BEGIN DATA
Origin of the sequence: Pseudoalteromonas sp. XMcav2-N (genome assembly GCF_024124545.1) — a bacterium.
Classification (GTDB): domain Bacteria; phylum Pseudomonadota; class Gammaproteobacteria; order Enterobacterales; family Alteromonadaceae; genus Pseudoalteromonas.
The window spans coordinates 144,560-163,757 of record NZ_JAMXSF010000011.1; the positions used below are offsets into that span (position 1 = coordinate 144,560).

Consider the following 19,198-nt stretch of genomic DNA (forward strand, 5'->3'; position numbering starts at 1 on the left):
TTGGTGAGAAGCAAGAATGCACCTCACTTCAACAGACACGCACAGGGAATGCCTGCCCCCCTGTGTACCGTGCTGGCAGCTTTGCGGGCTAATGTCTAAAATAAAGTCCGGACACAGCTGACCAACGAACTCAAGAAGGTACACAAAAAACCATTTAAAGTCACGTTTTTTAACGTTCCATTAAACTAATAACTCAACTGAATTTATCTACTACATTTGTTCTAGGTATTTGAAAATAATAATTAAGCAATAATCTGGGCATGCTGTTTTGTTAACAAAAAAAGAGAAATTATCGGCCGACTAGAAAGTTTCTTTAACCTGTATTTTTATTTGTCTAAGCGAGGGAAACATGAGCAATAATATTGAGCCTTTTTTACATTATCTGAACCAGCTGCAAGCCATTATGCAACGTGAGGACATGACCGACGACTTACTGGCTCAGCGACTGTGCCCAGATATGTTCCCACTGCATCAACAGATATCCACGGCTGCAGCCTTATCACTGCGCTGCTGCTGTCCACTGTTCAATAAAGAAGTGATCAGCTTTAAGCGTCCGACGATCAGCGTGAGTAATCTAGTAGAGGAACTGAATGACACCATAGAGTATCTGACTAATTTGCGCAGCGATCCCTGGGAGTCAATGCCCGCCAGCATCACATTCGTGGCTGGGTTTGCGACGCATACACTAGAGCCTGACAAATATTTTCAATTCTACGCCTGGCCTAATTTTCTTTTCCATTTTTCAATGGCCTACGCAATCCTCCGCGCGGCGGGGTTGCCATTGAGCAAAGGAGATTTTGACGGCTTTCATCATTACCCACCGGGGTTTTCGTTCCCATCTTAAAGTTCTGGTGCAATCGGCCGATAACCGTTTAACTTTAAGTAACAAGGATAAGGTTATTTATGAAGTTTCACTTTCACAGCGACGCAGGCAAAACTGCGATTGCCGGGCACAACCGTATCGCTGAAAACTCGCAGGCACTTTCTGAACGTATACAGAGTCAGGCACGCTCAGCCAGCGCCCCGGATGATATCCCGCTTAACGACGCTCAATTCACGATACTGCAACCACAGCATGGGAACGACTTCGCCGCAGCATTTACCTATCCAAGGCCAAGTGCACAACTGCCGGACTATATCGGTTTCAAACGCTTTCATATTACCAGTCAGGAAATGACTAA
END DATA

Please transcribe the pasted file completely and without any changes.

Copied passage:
Origin of the sequence: Pseudoalteromonas sp. XMcav2-N (genome assembly GCF_024124545.1) — a bacterium.
Classification (GTDB): domain Bacteria; phylum Pseudomonadota; class Gammaproteobacteria; order Enterobacterales; family Alteromonadaceae; genus Pseudoalteromonas.
The window spans coordinates 144,560-163,757 of record NZ_JAMXSF010000011.1; the positions used below are offsets into that span (position 1 = coordinate 144,560).

Consider the following 19,198-nt stretch of genomic DNA (forward strand, 5'->3'; position numbering starts at 1 on the left):
TTGGTGAGAAGCAAGAATGCACCTCACTTCAACAGACACGCACAGGGAATGCCTGCCCCCCTGTGTACCGTGCTGGCAGCTTTGCGGGCTAATGTCTAAAATAAAGTCCGGACACAGCTGACCAACGAACTCAAGAAGGTACACAAAAAACCATTTAAAGTCACGTTTTTTAACGTTCCATTAAACTAATAACTCAACTGAATTTATCTACTACATTTGTTCTAGGTATTTGAAAATAATAATTAAGCAATAATCTGGGCATGCTGTTTTGTTAACAAAAAAAGAGAAATTATCGGCCGACTAGAAAGTTTCTTTAACCTGTATTTTTATTTGTCTAAGCGAGGGAAACATGAGCAATAATATTGAGCCTTTTTTACATTATCTGAACCAGCTGCAAGCCATTATGCAACGTGAGGACATGACCGACGACTTACTGGCTCAGCGACTGTGCCCAGATATGTTCCCACTGCATCAACAGATATCCACGGCTGCAGCCTTATCACTGCGCTGCTGCTGTCCACTGTTCAATAAAGAAGTGATCAGCTTTAAGCGTCCGACGATCAGCGTGAGTAATCTAGTAGAGGAACTGAATGACACCATAGAGTATCTGACTAATTTGCGCAGCGATCCCTGGGAGTCAATGCCCGCCAGCATCACATTCGTGGCTGGGTTTGCGACGCATACACTAGAGCCTGACAAATATTTTCAATTCTACGCCTGGCCTAATTTTCTTTTCCATTTTTCAATGGCCTACGCAATCCTCCGCGCGGCGGGGTTGCCATTGAGCAAAGGAGATTTTGACGGCTTTCATCATTACCCACCGGGGTTTTCGTTCCCATCTTAAAGTTCTGGTGCAATCGGCCGATAACCGTTTAACTTTAAGTAACAAGGATAAGGTTATTTATGAAGTTTCACTTTCACAGCGACGCAGGCAAAACTGCGATTGCCGGGCACAACCGTATCGCTGAAAACTCGCAGGCACTTTCTGAACGTATACAGAGTCAGGCACGCTCAGCCAGCGCCCCGGATGATATCCCGCTTAACGACGCTCAATTCACGATACTGCAACCACAGCATGGGAACGACTTCGCCGCAGCATTTACCTATCCAAGGCCAAGTGCACAACTGCCGGACTATATCGGTTTCAAACGCTTTCATATTACCAGTCAGGAAATGACTAA